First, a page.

Singer Andy Gibb had a string of hits, glamorous girlfriends — and a raging drug problem that led to his premature death at 30.
At one point, ex-girlfriend Marie Osmond even took legal action to stop the “Shadow Dancing” singer from calling her, as told by author Bob Stanley in the just-released biography “The Story of the Bee Gees: Children of the World.”
Andy was the younger brother of Barry, Robin and Maurice Gibb, who found international fame as the Bee Gees.
After growing up in Sydney, Australia, Andy followed his brothers into the pop scene and hit it big thanks to Barry writing the songs “I Just Want to Be Your Everything” and “[Love is] Thicker than Water” for him. Both songs shot to the top of the charts in 1977, and Andy became a heartthrob.
That same year, Andy — still just 19 years old — and wife Kim Reeder moved to West Hollywood, where he quickly became ensconced in the drug scene.
Reeder retreated to Australia, and gave birth to their daughter, Peta, in January 1978. The couple divorced later that year, leaving Andy free to date his way through Hollywood.
Still a teen, he started seeing starlet Susan George (“Straw Dogs”), eight years his senior. According to the book, Andy would lounge around on his expansive bed in the room — where the home’s previous owner, a drug lord, had been shot dead — staring at the mirrored ceiling and playing with guns.
Against all odds, he also dated fellow music star Marie Osmond — well known as a squeaky clean Mormon.
“He was doing tons of drugs and she didn’t even drink Coca-Cola,” record producer Albhy Galuten says in the book.
It was, unsurprisingly, a bad match.
“The Osmond family turned him away,” writes Stanley, and “Marie took legal action to stop him calling.”
Gibb’s next serious love was “Dallas” star Victoria Principal, who struggled to deal with Andy’s addictions.
“When she forced him on the spot to choose between staying together or leaving her for cocaine and alcohol, he told her he’d have to leave,” writes Stanley.
It didn’t help that Andy felt inadequate compared to his brothers’ — especially Barry’s — achievements and talent.
“I didn’t have any confidence,” Andy admitted to an interviewer. “I always thought that people were buying my records as an extension to the Bee Gees and I never thought there was an individual thing in there they liked.”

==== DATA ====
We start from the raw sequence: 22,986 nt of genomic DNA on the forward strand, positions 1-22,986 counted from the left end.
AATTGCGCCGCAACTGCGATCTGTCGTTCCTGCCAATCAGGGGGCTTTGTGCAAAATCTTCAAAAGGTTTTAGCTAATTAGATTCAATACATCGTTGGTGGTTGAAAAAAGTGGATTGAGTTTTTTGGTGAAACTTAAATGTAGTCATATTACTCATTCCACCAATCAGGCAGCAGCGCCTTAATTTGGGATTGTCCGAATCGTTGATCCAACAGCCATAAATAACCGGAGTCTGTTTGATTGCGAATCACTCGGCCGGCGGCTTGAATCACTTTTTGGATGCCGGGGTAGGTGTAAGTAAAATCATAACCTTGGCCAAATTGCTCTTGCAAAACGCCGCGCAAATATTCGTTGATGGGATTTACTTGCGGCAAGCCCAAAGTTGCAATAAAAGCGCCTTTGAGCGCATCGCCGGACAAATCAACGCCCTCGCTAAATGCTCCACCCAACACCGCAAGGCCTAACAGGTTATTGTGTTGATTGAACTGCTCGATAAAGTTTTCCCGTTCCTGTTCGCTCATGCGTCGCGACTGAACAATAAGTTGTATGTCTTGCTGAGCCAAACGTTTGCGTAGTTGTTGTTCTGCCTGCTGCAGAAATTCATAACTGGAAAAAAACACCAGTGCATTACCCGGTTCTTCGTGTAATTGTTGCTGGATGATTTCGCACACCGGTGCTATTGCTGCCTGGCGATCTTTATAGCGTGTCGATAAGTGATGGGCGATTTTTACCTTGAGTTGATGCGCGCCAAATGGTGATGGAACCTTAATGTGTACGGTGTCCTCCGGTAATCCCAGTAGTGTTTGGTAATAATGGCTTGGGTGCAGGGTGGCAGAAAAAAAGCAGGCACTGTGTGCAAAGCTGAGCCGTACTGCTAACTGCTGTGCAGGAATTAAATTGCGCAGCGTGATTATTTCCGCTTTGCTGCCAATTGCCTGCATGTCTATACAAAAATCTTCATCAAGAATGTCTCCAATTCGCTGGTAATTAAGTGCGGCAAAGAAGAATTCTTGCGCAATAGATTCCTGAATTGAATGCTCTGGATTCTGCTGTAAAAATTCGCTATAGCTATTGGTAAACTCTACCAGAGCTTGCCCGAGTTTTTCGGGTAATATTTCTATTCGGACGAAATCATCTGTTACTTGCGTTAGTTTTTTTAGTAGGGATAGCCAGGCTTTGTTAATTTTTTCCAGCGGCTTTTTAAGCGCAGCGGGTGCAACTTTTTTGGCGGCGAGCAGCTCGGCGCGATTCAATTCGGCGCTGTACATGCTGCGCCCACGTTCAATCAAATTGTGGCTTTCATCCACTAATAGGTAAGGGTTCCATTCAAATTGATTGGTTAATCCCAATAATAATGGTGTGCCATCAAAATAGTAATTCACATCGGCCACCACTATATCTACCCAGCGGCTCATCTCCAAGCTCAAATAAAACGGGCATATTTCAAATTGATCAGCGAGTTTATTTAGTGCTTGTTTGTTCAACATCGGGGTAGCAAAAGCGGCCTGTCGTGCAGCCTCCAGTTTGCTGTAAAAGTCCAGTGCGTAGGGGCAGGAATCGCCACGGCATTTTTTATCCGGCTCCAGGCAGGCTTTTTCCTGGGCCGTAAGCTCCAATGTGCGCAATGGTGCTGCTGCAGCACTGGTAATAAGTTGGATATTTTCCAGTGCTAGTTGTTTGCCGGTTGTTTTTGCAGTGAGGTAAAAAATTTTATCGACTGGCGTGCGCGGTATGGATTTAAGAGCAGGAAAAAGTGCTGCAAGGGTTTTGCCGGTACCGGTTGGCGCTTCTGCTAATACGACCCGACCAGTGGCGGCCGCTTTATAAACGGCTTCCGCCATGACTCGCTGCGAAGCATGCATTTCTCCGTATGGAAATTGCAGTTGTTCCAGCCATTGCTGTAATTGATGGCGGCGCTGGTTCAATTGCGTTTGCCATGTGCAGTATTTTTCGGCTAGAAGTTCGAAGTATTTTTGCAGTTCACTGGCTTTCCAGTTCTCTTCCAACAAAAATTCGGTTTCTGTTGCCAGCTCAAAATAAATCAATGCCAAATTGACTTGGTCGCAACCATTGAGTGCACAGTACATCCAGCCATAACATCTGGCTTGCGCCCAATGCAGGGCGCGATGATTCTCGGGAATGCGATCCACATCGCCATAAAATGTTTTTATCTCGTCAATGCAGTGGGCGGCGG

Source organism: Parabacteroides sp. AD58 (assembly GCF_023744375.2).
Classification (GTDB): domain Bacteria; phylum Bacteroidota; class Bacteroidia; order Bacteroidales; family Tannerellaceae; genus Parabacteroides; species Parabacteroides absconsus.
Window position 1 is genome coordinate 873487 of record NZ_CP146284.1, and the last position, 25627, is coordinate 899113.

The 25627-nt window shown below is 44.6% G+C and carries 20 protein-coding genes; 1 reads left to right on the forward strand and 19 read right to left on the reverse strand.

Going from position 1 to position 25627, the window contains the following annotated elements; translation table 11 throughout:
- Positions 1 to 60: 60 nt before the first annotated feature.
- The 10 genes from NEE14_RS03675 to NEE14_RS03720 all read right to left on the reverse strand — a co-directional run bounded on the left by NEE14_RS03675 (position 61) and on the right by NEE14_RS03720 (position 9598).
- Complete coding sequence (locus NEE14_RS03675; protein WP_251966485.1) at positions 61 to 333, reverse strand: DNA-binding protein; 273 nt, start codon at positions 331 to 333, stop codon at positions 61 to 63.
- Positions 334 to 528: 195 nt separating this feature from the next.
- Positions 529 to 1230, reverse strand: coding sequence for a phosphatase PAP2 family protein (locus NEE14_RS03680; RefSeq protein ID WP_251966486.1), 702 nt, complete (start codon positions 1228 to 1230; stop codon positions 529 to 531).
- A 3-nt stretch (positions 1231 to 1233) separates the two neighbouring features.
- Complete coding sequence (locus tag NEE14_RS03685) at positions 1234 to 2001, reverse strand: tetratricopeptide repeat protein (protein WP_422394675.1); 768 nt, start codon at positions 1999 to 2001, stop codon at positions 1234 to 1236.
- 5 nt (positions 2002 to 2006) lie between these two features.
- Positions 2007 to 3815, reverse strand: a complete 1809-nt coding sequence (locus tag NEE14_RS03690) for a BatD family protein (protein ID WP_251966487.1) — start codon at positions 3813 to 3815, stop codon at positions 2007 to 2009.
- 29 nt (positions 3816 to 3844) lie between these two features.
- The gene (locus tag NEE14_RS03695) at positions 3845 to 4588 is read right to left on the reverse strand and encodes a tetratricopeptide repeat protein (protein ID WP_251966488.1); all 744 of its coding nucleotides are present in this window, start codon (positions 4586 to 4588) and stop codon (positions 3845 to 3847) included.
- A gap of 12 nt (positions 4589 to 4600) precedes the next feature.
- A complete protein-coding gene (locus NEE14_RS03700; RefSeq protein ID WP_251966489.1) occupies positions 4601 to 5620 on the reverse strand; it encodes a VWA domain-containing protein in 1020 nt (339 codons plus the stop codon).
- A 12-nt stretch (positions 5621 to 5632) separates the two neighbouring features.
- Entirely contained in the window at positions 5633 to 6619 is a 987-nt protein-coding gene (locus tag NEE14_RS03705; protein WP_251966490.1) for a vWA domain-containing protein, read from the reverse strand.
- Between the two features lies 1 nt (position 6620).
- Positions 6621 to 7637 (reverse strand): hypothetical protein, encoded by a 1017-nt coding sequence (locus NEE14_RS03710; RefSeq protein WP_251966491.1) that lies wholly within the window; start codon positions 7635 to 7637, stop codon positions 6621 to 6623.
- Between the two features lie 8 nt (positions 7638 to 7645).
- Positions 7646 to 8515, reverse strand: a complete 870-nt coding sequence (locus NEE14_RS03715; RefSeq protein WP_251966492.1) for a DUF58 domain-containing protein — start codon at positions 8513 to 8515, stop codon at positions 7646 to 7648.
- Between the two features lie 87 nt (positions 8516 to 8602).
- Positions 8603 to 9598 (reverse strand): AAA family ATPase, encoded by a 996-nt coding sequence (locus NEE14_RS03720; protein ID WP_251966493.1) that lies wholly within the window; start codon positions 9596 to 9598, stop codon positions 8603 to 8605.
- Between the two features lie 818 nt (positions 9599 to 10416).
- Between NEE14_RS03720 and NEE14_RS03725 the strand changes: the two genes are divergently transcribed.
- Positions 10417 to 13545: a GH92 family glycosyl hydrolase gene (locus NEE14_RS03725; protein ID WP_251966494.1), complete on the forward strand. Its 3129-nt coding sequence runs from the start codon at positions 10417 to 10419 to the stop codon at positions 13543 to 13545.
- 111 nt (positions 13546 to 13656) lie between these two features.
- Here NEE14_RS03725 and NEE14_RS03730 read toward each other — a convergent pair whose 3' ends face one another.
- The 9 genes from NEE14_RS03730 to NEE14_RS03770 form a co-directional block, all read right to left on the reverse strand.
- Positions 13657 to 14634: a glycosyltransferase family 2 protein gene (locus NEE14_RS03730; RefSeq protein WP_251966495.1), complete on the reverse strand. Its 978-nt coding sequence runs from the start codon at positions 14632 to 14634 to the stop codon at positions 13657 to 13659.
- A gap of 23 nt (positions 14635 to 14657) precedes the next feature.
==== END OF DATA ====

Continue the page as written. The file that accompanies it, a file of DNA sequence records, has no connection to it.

For a spell, he lived in Miami on a giant houseboat called “Shadow Dancer,” a nod to one of his hit singles, with a pet lion cub for company. When the cub grew too big for the boat he gifted it to the Miami Zoo — and had to be talked out of buying a pet giraffe.
After the Bee Gees ended their 1979 tour, Barry went straight into the studio to help Andy finish recording his third solo album.
Music producer Galuten remembers Andy being “in such bad shape” that Barry ended up singing for his younger brother on most tracks.
“It wasn’t an Andy album anymore,” the producer confessed. “It was Barry trying to rescue his brother. He was a basket case.”
Andy’s voice had been wrecked by cocaine and Quaaludes, Stanley writes, and it cost him lucrative work.
The singer won, then lost, the lead role in “Joseph and the Amazing Technicolor Dreamcoat” on Broadway. He was fired from the syndicated TV music show “Solid Gold.”
“People kept giving him chances and, without fail, Andy blew them,” writes Stanley. “As early as 1982 he had been selling his belongings to make ends meet, flogging his jewelry for cash on Sunset Boulevard.”
By 1987, Andy was finally clean — but also broke.
“He had filed for bankruptcy…and was living on a weekly $200 allowance from his family,” Stanley writes.
The Grammy nominee sporadically kept in touch with his ex-wife and daughter, Peta. But, according to the book, “management and family prevented [Reeder] from actually contacting Andy.”
“Peta and I were outcasts from the Gibbs,” noted Reeder. “I once sent him pictures of Peta but I had to do it through the fan club.”
Andy finally moved to the UK to live with his brother Robin, but he was still “skipping meetings, refusing to pick up the phone,” Stanley writes. Depressed, Andy even told his mother, “I might as well be dead.”
A few days after Andy’s 30th birthday, his mother took him to a London hospital as he was suffering from chest pains.
The following morning, the singer “slumped into unconsciousness as he was talking to the doctor” and was pronounced dead from myocarditis — an inflammation of the heart that can be caused by illicit drugs.
The Gibb family never fully recovered from the grief of losing their baby.
“In many ways, I think we’ve all refused to accept he’s gone for good,” said Maurice. “His death has definitely brought the rest of the family closer together. We are united in our devastation.”